I can only remember my father being angry a handful of times.
The Violent Femmes were blaring loudly from my sister’s stereo in her room, where I had commandeered her boombox. I was bopping along when my father strode purposefully into the room, pushed the STOP button and then EJECT.
“We don’t listen to this kind of music in our house,” he said. And then he threw the cassette in the trash on his way out the door.
I fished it out and learned a valuable lesson that day: don’t listen to songs containing the F word in front of my dad. Despite the music police and Tipper Gore’s best efforts, I still listened to music that was explicit. And honestly, most of the time I sang along blithely, not thinking about what the lyrics meant or even knowing them word for word. In fact, I’m pretty sure I was 18 before I realized that the Phil Rizzuto play-by-play in the middle of Meat Loaf’s “Paradise by the Dashboard Light” was not about baseball at all.
In the shelter of my parents’ screen porch, summer evenings were accompanied by 8-tracks of Buddy Holly, the Beach Boys, and KISS. My parents tolerated Ace Frehley as long as there were no swear words. And I learned to love “Little Deuce Coupe” and “That’ll Be the Day” as much as I did “Snow Blind”. To this day, my mom and dad still have dinner in that screen porch and when I visit, the music turns back time to any given summer of my childhood.
As it turns out, my son loves music as much as I do. As a toddler, he lisped the words to the country songs we played on the radio. To my amusement, that even included Eric Church’s “...all you gotta do is put a drink in my hand.” My husband introduced him to Tupac and George Strait; I crooned Guns N Roses “Patience” to him as a lullaby and taught him how to play the air drum to a Stone Temple Pilots song. He was a sponge, and I’d glance in the rear view mirror to find him singing along to an obscure 80s song I didn’t remember playing for him.
The challenge came when he got into music with the same colorful lyrics that upset my father 30 years ago. I was doing laundry in the basement at my parents’ house the summer before my son turned 6, and he padded down the stairs.
“Mom, what does [insert 4-letter word here] mean?”
I guess I could have handled it in a number of ways; I opted to drive straight in. I explained to him what that particular word meant, in a way that a kindergartener could digest. He nodded and went back up the stairs.
As he grew, he gravitated away from country and pop and toward hip-hop. The discussion morphed from hearing unfamiliar words to explaining why certain words were not acceptable in our family’s lexicon. In the same way I approached the topic of the sanctity of his own body and the birds and the bees, my feeling was that if I could tackle the subject of words in all of their glory head on, we could build a foundation of trust. Further, I know he understands when I tell him that it’s not a good idea to get in the habit of using explicit language every day because if he slips up at school in front of teachers or other kids, that could mean trouble he doesn’t wish to invite.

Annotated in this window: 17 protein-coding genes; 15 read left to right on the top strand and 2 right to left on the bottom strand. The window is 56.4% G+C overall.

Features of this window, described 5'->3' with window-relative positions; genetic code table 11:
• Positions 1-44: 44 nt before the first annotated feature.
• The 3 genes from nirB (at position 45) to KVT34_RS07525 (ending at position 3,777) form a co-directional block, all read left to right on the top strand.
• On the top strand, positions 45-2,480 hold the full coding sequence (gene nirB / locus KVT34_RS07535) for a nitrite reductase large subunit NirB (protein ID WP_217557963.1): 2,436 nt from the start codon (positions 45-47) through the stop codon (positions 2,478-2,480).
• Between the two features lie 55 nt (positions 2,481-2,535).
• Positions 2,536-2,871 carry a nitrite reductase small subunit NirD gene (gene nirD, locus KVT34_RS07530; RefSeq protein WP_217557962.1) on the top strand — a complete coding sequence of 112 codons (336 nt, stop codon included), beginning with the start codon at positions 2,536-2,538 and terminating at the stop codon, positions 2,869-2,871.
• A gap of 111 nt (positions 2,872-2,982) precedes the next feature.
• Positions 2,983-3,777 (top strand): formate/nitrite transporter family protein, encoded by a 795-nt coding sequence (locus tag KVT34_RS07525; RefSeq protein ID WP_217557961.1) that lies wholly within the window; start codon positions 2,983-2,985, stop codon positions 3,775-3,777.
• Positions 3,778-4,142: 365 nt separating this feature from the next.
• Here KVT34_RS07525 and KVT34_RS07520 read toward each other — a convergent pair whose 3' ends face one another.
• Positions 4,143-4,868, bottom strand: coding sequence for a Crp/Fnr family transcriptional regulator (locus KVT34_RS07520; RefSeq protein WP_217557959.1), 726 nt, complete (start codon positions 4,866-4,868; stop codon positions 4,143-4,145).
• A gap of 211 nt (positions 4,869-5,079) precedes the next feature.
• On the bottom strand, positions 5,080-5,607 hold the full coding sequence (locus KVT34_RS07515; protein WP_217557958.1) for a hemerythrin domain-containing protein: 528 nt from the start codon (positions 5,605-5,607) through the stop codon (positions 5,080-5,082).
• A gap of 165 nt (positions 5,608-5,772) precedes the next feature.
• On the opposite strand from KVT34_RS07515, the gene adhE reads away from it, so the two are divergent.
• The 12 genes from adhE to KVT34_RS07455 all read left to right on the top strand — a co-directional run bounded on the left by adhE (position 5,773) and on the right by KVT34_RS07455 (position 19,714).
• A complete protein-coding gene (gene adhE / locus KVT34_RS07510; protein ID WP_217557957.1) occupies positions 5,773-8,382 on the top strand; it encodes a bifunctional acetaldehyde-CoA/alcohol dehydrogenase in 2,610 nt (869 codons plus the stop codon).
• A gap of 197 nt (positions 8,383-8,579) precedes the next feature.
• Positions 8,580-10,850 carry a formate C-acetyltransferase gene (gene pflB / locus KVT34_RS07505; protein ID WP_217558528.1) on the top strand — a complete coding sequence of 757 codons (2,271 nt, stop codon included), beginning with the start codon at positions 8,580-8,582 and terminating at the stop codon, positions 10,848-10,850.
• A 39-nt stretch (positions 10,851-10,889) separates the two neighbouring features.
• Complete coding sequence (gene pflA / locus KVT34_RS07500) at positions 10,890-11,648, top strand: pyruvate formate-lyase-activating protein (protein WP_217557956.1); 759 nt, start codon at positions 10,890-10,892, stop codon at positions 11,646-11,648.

We live in one of the great music capitals in America: Austin, Texas. And the Austin City Limits music festival is the mother of them all in our state, so my son and I found our way there the autumn following that first inquiry into the world of explicit words. Starting with the kids’ stage, I started my son’s live music education with kid-appropriate lyrics and tunes.
Fast-forward to last year, when I excitedly looked forward to seeing Metallica and equally wanted to introduce my son to one of my favorite bands. So we cut a deal: he’d see Metallica if I agreed to take him to see Travis Scott. As it turned out, both of us were surprised; the hard-driving drums and raspy vocals appealed to him and the lights and showmanship impressed me.
Music is my coffee and his attitude adjuster. Every weekday morning, one of us picks a song while I prepare breakfast. It might be Young MC. It might be Post Malone. It might be The Cure. It might be TroyBoi. It never fails to start the day out right. It brings us together and reading from the same songbook.
He and I have developed a language based on our mutual appreciation of notes on a scale and words that rhyme and flow. It’s something we share and can find common ground even if we disagree. Sometimes, he even rolls his eyes.
“Really, mom? ABBA?”
And then I’ll catch him singing along.
Kristin Shaw is a writer based in Austin, Texas. For more of her writing, you can find her at KristinVShaw.com for parenting, music, and entertainment, and she's the co-founder of the Drive Mode show. Her essay and video "I can still pick him up, so I do" has been seen by millions of viewers on the TODAY Parents platform.
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